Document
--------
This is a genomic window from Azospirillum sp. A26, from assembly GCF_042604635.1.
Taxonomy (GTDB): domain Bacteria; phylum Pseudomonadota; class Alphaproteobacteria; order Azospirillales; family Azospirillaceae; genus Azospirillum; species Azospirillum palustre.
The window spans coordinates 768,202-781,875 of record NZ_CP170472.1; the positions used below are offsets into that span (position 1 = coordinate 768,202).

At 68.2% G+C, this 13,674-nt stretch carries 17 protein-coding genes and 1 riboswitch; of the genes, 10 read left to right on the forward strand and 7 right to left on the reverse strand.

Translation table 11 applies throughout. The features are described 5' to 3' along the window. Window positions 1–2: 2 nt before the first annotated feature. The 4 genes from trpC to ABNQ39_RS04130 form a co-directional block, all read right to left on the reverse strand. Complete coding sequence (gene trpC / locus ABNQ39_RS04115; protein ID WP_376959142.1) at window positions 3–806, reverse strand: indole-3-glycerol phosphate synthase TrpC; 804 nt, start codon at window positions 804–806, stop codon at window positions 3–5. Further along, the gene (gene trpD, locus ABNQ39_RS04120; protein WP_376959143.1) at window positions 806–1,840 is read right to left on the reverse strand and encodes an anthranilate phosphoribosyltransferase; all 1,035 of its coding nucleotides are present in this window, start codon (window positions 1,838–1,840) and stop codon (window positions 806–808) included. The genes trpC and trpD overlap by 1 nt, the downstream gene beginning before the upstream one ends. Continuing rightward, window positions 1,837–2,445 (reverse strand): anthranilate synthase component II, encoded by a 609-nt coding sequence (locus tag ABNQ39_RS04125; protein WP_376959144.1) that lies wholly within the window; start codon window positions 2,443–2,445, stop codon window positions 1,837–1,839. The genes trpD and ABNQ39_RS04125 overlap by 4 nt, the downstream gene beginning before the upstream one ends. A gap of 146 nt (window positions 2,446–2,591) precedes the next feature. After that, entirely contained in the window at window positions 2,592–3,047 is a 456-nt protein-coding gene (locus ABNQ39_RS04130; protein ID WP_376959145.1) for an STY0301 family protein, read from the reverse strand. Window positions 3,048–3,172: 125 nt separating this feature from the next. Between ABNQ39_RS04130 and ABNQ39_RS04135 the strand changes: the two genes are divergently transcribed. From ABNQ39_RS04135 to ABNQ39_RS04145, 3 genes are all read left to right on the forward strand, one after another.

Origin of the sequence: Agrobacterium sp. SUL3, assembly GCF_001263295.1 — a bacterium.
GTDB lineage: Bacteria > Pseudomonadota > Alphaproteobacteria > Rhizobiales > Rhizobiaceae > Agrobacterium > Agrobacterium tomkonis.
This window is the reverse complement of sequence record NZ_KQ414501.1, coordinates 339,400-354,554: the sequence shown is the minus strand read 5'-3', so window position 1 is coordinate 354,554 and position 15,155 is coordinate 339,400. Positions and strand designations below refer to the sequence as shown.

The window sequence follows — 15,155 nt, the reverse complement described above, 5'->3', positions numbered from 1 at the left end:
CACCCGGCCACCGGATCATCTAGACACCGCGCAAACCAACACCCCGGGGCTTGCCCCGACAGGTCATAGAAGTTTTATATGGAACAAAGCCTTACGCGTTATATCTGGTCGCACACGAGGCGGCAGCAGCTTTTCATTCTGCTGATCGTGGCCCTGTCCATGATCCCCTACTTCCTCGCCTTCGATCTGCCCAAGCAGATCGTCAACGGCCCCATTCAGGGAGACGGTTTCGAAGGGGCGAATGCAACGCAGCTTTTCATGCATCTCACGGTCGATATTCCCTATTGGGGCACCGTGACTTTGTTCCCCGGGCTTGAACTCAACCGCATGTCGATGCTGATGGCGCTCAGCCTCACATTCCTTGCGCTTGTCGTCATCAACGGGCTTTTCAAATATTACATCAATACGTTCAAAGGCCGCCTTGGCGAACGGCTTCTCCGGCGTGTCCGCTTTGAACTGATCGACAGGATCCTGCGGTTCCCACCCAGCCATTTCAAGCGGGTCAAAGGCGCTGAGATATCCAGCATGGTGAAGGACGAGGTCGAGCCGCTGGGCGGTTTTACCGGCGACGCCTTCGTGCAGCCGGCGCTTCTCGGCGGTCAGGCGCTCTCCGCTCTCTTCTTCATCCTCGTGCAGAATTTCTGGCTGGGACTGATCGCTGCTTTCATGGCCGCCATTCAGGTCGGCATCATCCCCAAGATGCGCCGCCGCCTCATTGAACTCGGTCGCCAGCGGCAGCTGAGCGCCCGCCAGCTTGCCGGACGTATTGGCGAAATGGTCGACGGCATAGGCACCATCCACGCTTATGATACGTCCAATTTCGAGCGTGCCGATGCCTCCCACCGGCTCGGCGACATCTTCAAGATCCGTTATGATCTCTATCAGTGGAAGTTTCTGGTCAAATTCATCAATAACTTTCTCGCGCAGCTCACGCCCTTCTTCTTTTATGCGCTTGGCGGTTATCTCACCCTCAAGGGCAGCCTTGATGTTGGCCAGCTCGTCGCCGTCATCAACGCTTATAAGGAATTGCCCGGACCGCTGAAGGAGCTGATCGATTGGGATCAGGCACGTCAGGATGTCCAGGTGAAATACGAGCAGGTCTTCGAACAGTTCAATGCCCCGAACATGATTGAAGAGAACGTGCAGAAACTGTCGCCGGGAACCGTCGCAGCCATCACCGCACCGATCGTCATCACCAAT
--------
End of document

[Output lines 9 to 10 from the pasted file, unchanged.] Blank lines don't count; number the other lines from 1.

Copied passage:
The window sequence follows — 15,155 nt, the reverse complement described above, 5'->3', positions numbered from 1 at the left end:
CACCCGGCCACCGGATCATCTAGACACCGCGCAAACCAACACCCCGGGGCTTGCCCCGACAGGTCATAGAAGTTTTATATGGAACAAAGCCTTACGCGTTATATCTGGTCGCACACGAGGCGGCAGCAGCTTTTCATTCTGCTGATCGTGGCCCTGTCCATGATCCCCTACTTCCTCGCCTTCGATCTGCCCAAGCAGATCGTCAACGGCCCCATTCAGGGAGACGGTTTCGAAGGGGCGAATGCAACGCAGCTTTTCATGCATCTCACGGTCGATATTCCCTATTGGGGCACCGTGACTTTGTTCCCCGGGCTTGAACTCAACCGCATGTCGATGCTGATGGCGCTCAGCCTCACATTCCTTGCGCTTGTCGTCATCAACGGGCTTTTCAAATATTACATCAATACGTTCAAAGGCCGCCTTGGCGAACGGCTTCTCCGGCGTGTCCGCTTTGAACTGATCGACAGGATCCTGCGGTTCCCACCCAGCCATTTCAAGCGGGTCAAAGGCGCTGAGATATCCAGCATGGTGAAGGACGAGGTCGAGCCGCTGGGCGGTTTTACCGGCGACGCCTTCGTGCAGCCGGCGCTTCTCGGCGGTCAGGCGCTCTCCGCTCTCTTCTTCATCCTCGTGCAGAATTTCTGGCTGGGACTGATCGCTGCTTTCATGGCCGCCATTCAGGTCGGCATCATCCCCAAGATGCGCCGCCGCCTCATTGAACTCGGTCGCCAGCGGCAGCTGAGCGCCCGCCAGCTTGCCGGACGTATTGGCGAAATGGTCGACGGCATAGGCACCATCCACGCTTATGATACGTCCAATTTCGAGCGTGCCGATGCCTCCCACCGGCTCGGCGACATCTTCAAGATCCGTTATGATCTCTATCAGTGGAAGTTTCTGGTCAAATTCATCAATAACTTTCTCGCGCAGCTCACGCCCTTCTTCTTTTATGCGCTTGGCGGTTATCTCACCCTCAAGGGCAGCCTTGATGTTGGCCAGCTCGTCGCCGTCATCAACGCTTATAAGGAATTGCCCGGACCGCTGAAGGAGCTGATCGATTGGGATCAGGCACGTCAGGATGTCCAGGTGAAATACGAGCAGGTCTTCGAACAGTTCAATGCCCCGAACATGATTGAAGAGAACGTGCAGAAACTGTCGCCGGGAACCGTCGCAGCCATCACCGCACCGATCGTCATCACCAAT